By Clark A. Reed, U.S. Environmental Protection Agency
What hospital would think to send their CEO to the nation’s capital for the express purpose of celebrating success with the presidents of General Motors, Eastman Kodak Company, and Panasonic? What hospital could look upon a Fortune 500 company as a peer? Those partnering with ENERGY STAR can do both at the ENERGY STAR Awards.
Every year, the U.S. Environmental Protection Agency recognizes top partners in its voluntary ENERGY STAR program that have made outstanding contributions to energy efficiency and environmental protection. Last year, ASHE was named 2003 Partner of the Year and honored in Washington, D.C. for promoting ENERGY STAR and communicating the benefits of energy savings to its membership. In 2004, EPA selected Seattle-based (and ASHE member) Providence Health System from over 8,000 other ENERGY STAR partners for their efforts to profitably reduce greenhouse gas emissions through energy efficiency.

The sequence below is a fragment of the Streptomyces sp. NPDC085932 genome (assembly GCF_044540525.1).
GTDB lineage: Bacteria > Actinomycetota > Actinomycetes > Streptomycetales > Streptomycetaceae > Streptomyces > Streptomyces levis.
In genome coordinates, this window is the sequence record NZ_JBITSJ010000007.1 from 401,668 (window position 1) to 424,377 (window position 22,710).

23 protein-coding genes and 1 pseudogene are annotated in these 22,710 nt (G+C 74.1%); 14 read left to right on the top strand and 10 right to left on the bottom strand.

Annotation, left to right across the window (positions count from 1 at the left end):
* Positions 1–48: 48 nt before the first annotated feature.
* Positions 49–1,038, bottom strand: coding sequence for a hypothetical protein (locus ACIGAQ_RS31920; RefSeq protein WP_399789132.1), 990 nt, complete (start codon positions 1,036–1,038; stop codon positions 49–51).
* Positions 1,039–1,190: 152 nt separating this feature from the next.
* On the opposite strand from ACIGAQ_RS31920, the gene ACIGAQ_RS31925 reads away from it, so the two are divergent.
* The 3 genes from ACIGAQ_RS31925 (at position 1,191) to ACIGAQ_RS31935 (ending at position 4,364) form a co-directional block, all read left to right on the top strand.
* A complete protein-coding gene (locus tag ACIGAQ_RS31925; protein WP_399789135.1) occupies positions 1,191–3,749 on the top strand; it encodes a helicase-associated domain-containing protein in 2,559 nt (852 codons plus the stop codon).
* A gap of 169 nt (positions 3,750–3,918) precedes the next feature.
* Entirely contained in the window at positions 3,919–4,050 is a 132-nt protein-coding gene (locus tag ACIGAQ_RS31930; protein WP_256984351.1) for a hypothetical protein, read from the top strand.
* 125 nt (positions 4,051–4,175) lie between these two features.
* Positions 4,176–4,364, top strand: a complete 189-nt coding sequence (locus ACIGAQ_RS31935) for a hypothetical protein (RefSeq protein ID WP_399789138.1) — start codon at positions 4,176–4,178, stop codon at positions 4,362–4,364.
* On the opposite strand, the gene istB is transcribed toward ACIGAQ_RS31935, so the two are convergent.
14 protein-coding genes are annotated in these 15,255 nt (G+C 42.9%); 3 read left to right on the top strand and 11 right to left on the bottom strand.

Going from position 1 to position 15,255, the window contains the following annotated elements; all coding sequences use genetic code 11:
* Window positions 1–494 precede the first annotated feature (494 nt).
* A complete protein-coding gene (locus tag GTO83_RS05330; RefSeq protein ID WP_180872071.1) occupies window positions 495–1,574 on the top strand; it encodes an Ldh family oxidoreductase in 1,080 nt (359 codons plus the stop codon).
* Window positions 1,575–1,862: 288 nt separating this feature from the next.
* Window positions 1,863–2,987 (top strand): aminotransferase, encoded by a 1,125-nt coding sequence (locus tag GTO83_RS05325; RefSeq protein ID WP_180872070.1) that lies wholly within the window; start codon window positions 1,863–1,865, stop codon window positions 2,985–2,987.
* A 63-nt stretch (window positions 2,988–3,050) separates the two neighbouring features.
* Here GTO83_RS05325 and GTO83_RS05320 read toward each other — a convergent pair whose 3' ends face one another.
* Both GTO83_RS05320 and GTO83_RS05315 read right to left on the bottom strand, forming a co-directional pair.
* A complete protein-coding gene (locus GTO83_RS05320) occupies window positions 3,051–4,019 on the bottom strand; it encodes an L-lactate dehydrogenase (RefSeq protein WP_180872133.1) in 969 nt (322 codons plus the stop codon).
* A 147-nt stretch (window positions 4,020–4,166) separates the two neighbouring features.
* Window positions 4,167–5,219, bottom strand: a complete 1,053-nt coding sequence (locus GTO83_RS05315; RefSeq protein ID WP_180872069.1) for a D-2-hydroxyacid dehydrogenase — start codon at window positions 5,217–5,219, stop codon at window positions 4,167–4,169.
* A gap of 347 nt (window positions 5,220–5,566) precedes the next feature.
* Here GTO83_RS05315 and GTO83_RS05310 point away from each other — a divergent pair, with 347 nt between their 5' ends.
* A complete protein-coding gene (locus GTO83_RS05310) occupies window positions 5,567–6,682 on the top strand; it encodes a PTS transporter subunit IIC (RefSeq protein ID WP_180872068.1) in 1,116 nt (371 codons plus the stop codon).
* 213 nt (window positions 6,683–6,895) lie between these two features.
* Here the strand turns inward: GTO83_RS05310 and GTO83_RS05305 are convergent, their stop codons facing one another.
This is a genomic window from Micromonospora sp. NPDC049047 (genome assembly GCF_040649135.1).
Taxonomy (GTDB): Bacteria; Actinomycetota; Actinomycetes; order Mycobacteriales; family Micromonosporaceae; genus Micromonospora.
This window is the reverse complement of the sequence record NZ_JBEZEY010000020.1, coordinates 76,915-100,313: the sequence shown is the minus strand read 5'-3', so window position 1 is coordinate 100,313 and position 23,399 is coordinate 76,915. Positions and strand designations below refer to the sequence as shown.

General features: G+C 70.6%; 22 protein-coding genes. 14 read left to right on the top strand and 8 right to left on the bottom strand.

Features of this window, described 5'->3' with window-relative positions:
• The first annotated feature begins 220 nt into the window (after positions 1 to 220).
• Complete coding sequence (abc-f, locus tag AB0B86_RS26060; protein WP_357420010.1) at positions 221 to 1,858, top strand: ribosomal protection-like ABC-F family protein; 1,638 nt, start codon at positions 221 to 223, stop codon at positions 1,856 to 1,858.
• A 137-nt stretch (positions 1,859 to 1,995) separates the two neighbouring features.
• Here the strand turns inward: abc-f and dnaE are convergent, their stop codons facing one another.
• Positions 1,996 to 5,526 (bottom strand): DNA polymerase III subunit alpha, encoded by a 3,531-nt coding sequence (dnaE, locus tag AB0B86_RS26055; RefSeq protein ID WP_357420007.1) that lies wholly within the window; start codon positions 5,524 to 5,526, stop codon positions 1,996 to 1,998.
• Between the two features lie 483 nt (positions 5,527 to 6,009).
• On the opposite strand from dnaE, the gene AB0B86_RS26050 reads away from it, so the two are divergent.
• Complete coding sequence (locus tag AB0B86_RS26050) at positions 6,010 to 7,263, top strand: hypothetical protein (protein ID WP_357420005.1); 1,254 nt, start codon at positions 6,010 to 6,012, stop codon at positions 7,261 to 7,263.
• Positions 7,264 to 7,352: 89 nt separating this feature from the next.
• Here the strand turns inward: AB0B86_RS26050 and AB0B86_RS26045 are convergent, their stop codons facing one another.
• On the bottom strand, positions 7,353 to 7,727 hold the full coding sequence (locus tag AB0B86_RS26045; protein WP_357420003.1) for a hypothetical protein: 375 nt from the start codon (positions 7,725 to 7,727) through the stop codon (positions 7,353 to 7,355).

Providence Health System, sponsored by the Sisters of Providence religious community and the Little Company of Mary Sisters, provides a comprehensive array of non-profit healthcare services across Alaska, Washington, Oregon, and Southern California. Why did EPA choose Providence as the 2004 ENERGY STAR Partner of the Year for Leadership in Energy Management? Knowing what it takes to win can help you plan a successful strategy for your hospital, your patients, and the environment. And it can improve your profitability and competitiveness, too.